I am not making any assumptions other than Rabbit needs to maintain the
state of the consumers. As the Kafka docs point out this is the
fundamental difference between most providers in the space and Kafka.
Thinking of a high throughput stream of messages and many active consumers
of different speeds, I am struggling with how Rabbit can avoid random I/O
with all the acks. Each consumer’s state is certainly not linearly stored
on disk so there would have to be seeks. Further log-structured merge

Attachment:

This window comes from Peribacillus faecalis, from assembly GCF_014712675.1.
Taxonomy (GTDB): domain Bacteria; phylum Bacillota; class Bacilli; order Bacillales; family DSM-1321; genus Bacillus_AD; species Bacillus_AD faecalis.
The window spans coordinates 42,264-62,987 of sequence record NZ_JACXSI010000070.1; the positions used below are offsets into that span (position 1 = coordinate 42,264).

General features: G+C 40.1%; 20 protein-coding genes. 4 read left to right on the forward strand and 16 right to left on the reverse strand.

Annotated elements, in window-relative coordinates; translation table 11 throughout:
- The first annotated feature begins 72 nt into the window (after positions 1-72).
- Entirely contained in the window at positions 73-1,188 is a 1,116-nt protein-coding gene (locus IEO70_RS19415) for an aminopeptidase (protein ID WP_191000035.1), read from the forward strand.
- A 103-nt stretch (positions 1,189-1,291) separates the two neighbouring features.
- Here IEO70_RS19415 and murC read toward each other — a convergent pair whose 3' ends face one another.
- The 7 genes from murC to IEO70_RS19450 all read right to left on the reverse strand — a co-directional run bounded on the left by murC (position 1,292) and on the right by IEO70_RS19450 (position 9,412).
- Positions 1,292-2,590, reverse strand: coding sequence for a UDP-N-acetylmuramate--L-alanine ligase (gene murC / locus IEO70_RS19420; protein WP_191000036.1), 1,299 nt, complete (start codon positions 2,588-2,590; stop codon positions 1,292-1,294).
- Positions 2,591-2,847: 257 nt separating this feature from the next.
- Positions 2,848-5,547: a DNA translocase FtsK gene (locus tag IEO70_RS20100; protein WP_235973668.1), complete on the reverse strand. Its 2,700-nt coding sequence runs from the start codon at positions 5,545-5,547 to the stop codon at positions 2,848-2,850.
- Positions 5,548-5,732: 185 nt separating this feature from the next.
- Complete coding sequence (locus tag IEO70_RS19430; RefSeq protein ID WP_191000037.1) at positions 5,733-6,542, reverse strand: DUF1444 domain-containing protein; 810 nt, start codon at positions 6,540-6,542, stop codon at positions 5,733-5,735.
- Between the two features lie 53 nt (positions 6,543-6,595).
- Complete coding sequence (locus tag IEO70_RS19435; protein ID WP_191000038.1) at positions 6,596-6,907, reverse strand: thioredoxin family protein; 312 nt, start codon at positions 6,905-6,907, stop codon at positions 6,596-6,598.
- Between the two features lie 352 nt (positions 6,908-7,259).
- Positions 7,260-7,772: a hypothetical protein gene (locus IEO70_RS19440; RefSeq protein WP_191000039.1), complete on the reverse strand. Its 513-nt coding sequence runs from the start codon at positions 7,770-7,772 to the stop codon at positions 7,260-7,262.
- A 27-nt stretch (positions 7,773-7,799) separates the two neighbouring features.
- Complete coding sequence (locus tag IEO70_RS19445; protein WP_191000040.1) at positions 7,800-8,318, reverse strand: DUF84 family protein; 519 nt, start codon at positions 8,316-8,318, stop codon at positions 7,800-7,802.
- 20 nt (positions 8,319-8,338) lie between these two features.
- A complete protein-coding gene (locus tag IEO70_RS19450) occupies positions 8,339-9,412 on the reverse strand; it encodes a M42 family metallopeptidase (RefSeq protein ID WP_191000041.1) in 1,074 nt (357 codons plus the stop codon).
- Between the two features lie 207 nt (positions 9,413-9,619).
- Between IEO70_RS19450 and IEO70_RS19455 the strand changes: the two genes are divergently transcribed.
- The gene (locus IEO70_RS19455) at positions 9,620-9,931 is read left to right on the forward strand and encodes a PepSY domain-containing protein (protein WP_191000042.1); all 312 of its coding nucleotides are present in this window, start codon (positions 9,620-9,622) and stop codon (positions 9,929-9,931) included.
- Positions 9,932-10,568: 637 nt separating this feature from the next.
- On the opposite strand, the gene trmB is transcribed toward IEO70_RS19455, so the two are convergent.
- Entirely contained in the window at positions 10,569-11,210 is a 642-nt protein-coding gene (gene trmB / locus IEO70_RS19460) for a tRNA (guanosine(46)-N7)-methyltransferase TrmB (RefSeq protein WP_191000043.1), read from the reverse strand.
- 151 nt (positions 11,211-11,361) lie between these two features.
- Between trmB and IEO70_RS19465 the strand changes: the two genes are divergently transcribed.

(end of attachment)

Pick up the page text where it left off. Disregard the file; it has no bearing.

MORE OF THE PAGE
trees are used in NoSQL stores like Cassandra and are optimized for random
read access. Why do you feel ‘Rabbit does not do lots of random IO?’
Looking at some docs on the Rabbit site they seem to mention that
performance degrades as the size of the persistent message store increases.
Too much random I/O could certainly explain this degradation.http://www.rabbitmq.com/blog/2011/09/24/sizing-your-rabbits/
The use case I have been talking about all along is a continuous firehose
of data with throughput in the 100s of thousands messages per second. You
will have 10-20 consumers of different speeds ranging from real-time
(Storm) to batch (Hadoop). This means the message store is in the 100s GBs
to terabytes range at all times.
On Sat, Jun 8, 2013 at 2:09 PM, Alexis Richardson <
[EMAIL PROTECTED]> wrote: